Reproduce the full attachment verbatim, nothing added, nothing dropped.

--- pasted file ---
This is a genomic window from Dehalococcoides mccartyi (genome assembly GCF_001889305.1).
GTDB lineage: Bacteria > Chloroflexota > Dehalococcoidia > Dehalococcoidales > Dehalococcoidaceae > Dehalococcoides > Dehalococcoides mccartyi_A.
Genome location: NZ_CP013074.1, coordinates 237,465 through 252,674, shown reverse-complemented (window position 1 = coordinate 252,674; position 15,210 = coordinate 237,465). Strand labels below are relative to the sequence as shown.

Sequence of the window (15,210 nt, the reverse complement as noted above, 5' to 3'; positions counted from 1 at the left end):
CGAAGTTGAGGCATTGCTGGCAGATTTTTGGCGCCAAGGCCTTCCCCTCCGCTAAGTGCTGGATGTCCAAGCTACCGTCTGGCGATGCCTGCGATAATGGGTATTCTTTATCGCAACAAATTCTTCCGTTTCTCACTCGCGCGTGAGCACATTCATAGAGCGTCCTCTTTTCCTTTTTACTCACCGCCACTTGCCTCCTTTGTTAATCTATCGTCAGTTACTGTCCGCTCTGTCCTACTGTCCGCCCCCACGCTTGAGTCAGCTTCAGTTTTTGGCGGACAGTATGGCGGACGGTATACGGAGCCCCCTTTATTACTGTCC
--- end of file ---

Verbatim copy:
This is a genomic window from Dehalococcoides mccartyi (genome assembly GCF_001889305.1).
GTDB lineage: Bacteria > Chloroflexota > Dehalococcoidia > Dehalococcoidales > Dehalococcoidaceae > Dehalococcoides > Dehalococcoides mccartyi_A.
Genome location: NZ_CP013074.1, coordinates 237,465 through 252,674, shown reverse-complemented (window position 1 = coordinate 252,674; position 15,210 = coordinate 237,465). Strand labels below are relative to the sequence as shown.

Sequence of the window (15,210 nt, the reverse complement as noted above, 5' to 3'; positions counted from 1 at the left end):
CGAAGTTGAGGCATTGCTGGCAGATTTTTGGCGCCAAGGCCTTCCCCTCCGCTAAGTGCTGGATGTCCAAGCTACCGTCTGGCGATGCCTGCGATAATGGGTATTCTTTATCGCAACAAATTCTTCCGTTTCTCACTCGCGCGTGAGCACATTCATAGAGCGTCCTCTTTTCCTTTTTACTCACCGCCACTTGCCTCCTTTGTTAATCTATCGTCAGTTACTGTCCGCTCTGTCCTACTGTCCGCCCCCACGCTTGAGTCAGCTTCAGTTTTTGGCGGACAGTATGGCGGACGGTATACGGAGCCCCCTTTATTACTGTCC